NAIC Considers Best Practices for Regulatory Review of Predictive Models and Analytics
Regulatory & Investigations
On Thursday, August 13, 2020, the National Association of Insurance Commissioners (“NAIC”) held a special virtual session as part of the NAIC Summer 2020 National Meeting to discuss the role of the insurance sector in addressing racial inequality and promoting diversity in the US insurance industry. The NAIC stated that the session served as the “formal public kick-off” by the NAIC to examine its role in: “(1) addressing ongoing, potential racially discriminatory practices in the design, pricing and sale/access of insurance products, and (2) ways to promote diversity and inclusion within the insurance sector.”
The program took place in three parts. The first panel, which was composed of consultants and experts, discussed the history of racial biases in the insurance industry, including discriminatory practices in underwriting and sales, and examined actions taken by former regulators in response to such practices.
The second panel, which included the Executive Director of the Center for Economic Justice, a university professor, and a retired insurance executive now turned consumer advocate, focused on current issues that the insurance industry faces in combating racial discrimination. The panelists delved into current practices and discussed potential issues with respect to areas such as (1) big data and algorithmic based models (which the Big Data Working Group considered recently as reported here), (2) access to quality and affordable healthcare, and (3) financial literacy and access to health products.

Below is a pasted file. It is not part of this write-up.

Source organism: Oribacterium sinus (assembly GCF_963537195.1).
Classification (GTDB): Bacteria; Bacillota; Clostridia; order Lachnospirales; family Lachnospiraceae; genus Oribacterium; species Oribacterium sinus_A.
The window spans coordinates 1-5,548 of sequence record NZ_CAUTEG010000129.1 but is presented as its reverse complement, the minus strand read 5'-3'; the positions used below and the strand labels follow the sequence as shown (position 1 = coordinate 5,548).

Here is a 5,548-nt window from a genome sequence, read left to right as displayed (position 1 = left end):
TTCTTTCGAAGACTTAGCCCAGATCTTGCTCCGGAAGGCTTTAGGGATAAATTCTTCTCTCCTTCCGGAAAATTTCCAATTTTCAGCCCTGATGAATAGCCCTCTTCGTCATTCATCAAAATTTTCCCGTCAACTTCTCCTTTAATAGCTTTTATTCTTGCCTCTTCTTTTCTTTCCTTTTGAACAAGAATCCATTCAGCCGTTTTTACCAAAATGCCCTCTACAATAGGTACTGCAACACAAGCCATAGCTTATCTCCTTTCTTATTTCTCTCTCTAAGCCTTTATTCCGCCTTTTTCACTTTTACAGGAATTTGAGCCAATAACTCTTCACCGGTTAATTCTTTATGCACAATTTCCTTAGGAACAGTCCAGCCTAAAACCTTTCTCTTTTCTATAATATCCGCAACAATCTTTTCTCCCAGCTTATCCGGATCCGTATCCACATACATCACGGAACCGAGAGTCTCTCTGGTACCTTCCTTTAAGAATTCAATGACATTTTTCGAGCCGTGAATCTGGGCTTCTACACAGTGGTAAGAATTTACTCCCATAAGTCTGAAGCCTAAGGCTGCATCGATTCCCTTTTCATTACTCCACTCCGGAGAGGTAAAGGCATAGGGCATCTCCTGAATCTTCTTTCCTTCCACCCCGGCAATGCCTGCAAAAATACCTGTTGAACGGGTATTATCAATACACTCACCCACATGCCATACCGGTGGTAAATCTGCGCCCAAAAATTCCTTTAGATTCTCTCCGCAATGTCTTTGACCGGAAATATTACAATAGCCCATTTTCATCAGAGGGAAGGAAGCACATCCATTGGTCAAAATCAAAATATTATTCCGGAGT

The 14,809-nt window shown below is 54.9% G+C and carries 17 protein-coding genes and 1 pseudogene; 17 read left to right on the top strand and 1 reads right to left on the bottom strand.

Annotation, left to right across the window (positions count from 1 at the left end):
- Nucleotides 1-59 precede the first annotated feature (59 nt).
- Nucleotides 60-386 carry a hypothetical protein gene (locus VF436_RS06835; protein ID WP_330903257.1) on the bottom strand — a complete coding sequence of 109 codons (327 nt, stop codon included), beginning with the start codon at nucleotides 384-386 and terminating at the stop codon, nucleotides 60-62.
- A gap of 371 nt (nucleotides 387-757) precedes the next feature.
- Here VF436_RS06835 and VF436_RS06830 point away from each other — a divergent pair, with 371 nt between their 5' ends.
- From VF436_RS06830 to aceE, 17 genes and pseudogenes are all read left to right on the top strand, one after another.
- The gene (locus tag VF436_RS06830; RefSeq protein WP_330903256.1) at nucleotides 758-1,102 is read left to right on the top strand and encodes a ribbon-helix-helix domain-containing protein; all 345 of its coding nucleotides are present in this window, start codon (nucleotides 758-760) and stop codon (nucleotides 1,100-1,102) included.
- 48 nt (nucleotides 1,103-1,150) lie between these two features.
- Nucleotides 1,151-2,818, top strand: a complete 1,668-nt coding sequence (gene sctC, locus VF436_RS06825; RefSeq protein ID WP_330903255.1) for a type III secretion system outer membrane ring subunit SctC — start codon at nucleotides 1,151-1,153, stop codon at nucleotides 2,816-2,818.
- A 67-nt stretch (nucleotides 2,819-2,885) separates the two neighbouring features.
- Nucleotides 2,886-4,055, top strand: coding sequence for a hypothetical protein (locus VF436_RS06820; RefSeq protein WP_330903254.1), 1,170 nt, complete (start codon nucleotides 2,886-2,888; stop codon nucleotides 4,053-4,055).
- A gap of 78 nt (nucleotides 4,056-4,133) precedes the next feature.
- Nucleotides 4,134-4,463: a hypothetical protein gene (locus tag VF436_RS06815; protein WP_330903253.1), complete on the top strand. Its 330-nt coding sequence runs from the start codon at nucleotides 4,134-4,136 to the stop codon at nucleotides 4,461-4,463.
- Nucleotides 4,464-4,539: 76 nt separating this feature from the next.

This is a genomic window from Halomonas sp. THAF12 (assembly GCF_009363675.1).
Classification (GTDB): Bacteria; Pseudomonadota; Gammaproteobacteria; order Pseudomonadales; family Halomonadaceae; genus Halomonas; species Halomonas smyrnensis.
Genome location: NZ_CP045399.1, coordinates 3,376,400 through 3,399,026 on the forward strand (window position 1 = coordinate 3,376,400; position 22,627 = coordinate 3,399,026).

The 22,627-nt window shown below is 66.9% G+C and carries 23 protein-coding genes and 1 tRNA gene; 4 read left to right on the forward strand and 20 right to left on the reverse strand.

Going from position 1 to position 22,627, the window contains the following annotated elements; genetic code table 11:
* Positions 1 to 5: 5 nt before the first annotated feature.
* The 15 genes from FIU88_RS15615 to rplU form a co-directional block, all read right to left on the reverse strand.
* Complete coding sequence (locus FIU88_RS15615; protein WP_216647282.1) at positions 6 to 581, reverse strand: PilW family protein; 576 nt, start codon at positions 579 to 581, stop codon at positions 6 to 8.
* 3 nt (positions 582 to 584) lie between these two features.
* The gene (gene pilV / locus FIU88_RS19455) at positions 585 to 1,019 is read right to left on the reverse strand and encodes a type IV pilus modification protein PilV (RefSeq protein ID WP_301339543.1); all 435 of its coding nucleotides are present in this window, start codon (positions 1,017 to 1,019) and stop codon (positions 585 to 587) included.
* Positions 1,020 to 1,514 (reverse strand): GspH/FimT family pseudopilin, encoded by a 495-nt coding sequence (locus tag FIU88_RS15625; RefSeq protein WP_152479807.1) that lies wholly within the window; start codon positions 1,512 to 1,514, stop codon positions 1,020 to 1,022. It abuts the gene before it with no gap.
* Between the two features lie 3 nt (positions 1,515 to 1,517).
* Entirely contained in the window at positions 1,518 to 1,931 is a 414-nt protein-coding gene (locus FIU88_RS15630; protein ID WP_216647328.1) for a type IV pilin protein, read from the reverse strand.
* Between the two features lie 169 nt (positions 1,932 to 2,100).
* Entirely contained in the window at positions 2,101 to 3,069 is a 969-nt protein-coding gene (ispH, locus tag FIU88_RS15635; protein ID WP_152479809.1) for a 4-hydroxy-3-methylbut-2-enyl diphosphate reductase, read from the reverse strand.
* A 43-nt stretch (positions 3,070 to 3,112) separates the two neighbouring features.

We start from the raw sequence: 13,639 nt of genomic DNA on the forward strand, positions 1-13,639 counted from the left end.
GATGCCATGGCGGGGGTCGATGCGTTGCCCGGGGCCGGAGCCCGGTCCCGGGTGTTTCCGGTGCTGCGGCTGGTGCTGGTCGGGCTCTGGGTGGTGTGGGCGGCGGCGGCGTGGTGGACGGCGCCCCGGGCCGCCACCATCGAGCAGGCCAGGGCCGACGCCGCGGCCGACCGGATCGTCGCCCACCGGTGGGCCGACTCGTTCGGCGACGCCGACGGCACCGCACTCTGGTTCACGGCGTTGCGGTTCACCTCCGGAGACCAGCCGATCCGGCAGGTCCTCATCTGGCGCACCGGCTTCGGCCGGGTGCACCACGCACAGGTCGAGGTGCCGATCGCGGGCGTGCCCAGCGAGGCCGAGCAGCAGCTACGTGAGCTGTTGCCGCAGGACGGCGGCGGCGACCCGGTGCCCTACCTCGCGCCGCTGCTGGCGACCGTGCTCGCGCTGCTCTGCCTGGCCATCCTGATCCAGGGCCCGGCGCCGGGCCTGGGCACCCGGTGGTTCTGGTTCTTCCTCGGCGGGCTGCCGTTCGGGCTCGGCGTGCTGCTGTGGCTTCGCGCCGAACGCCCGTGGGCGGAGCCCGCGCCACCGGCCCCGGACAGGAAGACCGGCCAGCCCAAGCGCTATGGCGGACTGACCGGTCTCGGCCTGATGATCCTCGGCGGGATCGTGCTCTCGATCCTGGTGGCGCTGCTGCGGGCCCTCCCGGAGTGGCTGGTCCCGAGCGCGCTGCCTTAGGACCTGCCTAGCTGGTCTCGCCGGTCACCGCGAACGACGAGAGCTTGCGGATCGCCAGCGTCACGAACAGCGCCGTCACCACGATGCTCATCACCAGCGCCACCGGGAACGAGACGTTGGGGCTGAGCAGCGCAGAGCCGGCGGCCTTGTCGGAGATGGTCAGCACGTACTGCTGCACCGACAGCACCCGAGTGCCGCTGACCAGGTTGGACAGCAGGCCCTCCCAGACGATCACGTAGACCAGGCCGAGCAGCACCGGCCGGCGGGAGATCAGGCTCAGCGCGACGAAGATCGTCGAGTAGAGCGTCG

The third and final panel consisted of insurance regulators from several states who discussed their own experiences with racial biases, where they have seen examples of it in the course of their careers in the insurance industry and what steps they have taken to enact change in their jurisdictions.
In addition to the August 13, 2020 session, the NAIC recently announced that it has established a commissioner-level special committee on Race and Insurance (the “Race and Insurance Committee”), whose charges are centered on the recognition that the NAIC has “a historic opportunity as a regulator community and as an important sector of the financial services industry to commit real meaningful and lasting change”. The Race and Insurance Committee’s charges are:
Looking ahead, the NAIC intends to schedule a new open meeting of the Race and Insurance Committee in September where stakeholders will be given an opportunity to provide comment on how the NAIC can address the relevant issues and opportunities.